FAQ: Chicken Feeding Tips

Here are my most reliable tips on feeding your chickens: feeding them simply, feeding them cheaply, and feeding them well.

1. How Can I Save Money on Chicken Feed?

Here are some tips:

  • Girl feeding free-range chickens by handAvoid “cheapskate feeds.” There are a lot of cheapskates out there who don’t care about quality. Most mills have a line of cheapskate feeds that you need to avoid, because they’re bulked out with fillers like wheat-milling byproducts that have little nutritional value. Cheapskate feeds often have keywords telling you what they are; words like “Country,” “Thrifty,” and so on. You’ll save money if you quality feed.
  • Buy from the best. Ask your practical-minded acquaintances who the best feed mill is. Usually the verdict is almost unanimous. Buy from the best feed mill: it’ll saves you money.
  • Use the “grain-on-the-side” method described further down in this FAQ.
  • Minimize feed waste. Most feeders on the market are really just baby chick feeders, no matter what the manufacturers say. Their feed pans are too shallow, and the chickens throw feed in all directions. In some tube feeders, it pours over the side on its own! Losing at least 10% of your feed to the poor design of the feeder is very common. Find the deepest feeders you can get your hands on, or make them yourself. Never fill trough feeders more than 1/3 full. Spend more time watching your flock. If you slow down, you’ll notice things and everything will magically improve, including the bottom line.
  • Get a book about poultry nutrition. A lot of what you’ll read on the Internet or hear from your neighbors will be nonsense, and you’ll want to immunize yourself. Also, it helps to have a complete reference manual handy! The best poultry nutrition book in print is the one I reprinted myself, Feeding Poultry by G. F. Heuser. There are other excellent books on the topic, but they are all out of print. (I can’t figure that out.)
  • Read my blog postings on saving money on chicken feed.

2. Do I HAVE to Feed Free-Range Chickens (or can they find their own feed?)

Remember: Chickens can’t find feed that isn’t there, and the more chickens you have, the less feed there is to go around. You have to match the number chickens to the feed supply, or nature will do it for you through poor health and starvation. Read more...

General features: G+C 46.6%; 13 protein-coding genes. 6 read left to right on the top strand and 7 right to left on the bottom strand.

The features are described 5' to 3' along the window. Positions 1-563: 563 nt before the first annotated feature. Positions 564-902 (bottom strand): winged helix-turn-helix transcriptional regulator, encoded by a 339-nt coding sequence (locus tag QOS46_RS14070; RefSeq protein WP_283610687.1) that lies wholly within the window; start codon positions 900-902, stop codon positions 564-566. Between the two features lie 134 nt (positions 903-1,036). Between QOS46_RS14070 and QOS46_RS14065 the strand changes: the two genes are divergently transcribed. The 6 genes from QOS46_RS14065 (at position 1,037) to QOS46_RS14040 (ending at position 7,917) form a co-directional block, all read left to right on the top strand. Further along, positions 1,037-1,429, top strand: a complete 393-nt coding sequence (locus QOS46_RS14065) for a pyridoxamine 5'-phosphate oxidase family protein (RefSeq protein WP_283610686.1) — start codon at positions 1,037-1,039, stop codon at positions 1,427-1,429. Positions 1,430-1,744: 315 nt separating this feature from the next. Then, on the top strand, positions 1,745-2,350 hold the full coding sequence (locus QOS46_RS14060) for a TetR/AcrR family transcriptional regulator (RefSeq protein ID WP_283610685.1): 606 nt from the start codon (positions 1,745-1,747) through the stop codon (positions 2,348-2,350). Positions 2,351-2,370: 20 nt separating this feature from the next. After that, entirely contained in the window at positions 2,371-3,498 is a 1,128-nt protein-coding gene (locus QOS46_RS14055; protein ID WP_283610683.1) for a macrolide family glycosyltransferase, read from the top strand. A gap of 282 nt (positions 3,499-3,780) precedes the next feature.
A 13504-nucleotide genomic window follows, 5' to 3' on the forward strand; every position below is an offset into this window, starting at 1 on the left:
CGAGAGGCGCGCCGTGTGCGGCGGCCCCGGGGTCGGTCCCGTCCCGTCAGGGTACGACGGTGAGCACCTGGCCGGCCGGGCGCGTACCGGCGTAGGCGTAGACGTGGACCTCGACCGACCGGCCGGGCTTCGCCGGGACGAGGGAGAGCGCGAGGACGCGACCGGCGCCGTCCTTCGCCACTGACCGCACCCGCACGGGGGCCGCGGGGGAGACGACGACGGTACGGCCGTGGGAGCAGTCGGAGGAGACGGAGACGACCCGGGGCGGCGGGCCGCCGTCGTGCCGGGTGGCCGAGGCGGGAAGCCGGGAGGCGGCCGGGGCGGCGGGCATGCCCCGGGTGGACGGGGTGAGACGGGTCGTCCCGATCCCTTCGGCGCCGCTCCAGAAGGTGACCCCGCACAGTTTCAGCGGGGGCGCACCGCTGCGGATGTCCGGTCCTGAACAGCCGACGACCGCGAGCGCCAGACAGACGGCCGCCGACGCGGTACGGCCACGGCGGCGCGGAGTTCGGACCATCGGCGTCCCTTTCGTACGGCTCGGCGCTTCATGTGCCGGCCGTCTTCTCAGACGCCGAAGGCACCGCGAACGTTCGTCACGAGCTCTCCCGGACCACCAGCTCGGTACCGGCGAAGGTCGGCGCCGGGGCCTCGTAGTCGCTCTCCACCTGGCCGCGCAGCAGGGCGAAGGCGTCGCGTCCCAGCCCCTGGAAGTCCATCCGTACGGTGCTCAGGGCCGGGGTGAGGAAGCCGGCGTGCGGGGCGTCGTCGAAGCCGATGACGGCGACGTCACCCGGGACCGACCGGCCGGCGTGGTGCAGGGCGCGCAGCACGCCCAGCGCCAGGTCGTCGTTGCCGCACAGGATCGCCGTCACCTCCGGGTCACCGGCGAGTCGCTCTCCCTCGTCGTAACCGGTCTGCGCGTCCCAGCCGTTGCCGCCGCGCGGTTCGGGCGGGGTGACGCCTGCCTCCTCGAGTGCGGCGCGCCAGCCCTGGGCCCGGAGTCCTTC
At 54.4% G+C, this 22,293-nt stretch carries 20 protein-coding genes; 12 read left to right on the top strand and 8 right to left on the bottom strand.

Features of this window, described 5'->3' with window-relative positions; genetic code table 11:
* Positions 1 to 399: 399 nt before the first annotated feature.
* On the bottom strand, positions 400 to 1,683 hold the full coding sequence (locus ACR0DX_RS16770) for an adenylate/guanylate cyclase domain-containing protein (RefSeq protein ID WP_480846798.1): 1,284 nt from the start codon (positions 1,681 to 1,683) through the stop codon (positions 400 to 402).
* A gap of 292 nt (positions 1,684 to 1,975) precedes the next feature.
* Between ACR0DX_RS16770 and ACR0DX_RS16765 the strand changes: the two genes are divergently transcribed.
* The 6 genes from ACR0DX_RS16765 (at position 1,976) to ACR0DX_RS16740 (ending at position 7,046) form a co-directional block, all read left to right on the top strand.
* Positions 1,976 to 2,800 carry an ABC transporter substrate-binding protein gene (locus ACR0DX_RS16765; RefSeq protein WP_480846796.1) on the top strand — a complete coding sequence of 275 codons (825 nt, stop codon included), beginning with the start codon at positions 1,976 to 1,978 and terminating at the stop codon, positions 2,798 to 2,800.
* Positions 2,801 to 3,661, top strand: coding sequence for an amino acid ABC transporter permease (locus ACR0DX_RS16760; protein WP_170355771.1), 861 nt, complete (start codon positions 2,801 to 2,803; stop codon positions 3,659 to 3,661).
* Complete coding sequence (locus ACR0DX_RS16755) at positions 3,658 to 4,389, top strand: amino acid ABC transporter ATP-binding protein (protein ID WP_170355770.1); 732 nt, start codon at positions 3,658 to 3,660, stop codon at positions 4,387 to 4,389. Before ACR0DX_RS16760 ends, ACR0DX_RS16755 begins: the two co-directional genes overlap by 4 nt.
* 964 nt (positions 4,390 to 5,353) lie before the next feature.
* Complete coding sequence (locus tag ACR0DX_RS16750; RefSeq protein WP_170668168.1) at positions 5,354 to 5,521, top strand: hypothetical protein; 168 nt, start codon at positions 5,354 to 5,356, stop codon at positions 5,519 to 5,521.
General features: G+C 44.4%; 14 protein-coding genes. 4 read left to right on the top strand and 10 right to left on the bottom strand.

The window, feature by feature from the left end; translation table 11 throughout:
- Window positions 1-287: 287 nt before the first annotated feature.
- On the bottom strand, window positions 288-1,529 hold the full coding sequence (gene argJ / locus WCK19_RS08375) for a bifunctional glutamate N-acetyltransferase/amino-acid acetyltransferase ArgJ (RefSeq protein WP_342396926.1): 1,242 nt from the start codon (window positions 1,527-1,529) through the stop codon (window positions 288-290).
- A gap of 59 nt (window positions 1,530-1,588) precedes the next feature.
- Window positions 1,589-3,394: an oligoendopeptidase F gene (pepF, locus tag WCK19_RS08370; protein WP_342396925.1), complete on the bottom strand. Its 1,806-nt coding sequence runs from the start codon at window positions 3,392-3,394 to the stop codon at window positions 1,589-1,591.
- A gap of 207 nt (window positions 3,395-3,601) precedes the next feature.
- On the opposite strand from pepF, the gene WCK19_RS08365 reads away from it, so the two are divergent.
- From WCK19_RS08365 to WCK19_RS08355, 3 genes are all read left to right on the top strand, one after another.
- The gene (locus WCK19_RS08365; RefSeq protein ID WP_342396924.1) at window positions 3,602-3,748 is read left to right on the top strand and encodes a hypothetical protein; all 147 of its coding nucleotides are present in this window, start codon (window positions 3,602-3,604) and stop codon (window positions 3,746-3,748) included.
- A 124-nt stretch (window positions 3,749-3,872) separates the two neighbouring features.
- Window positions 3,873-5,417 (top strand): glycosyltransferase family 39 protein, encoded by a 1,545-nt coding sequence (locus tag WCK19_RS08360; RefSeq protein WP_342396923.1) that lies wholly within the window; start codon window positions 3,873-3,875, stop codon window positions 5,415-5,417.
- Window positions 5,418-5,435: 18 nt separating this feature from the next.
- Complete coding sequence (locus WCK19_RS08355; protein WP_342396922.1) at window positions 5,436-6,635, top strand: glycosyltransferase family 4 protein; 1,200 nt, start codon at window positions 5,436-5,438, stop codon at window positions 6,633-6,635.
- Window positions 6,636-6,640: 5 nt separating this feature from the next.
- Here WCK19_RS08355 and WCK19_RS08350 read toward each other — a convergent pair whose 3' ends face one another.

FAQ: Deep Litter in Chicken Coops

Deep Litter for Chickens: Another Lost Technique From the Golden Age

deep_litter_poultry_lime
Stirring hydrated lime into deep litter.

Many poultry techniques that were once well-understood became shrouded in mystery after the poultry business shifted to factory farming. The old-time diversified farmers passed away, and there are generations of industrialized farmers between us and them, breaking our cultural continuity.

The Deep Litter Method. One of the lost ideas is the deep litter method (deep litter is also called “built-up litter” or “compost litter.” People think they know what the deep-litter system is, but often they don’t. The descriptions floating around these days are more folklore than fact. The article below is the real deal. Read more...

FAQ: Simple Electric Fences for Chickens

To a lot of critters—raccoons, coyotes, bobcats, dogs—your free-range flock is a 24-hour all-you-can-eat chicken buffet. Maybe, must maybe,  the local predators are afraid to run off with your chickens today. But it won’t last.

Trust me on this. I have been almost put out of business by predation several times. If it weren’t for the techniques described here, I wouldn’t have any chickens today. Read more...

FAQ: Baby Chick Care

Getting started with baby chicks? Robert Plamondon, author of Success With Baby Chicks, tells you what you need to know.

1. How should I brood day-old chicks?

For a complete list of steps, see my baby chick checklist.

Baby chicks in their mailing boxBaby chicks need an external source of heat. Naturally brooded chicks are warmed by nestling against their mothers. Groups of chicks can maintain body heat by huddling together, which is why day-old chicks can be shipped by mail. Read more...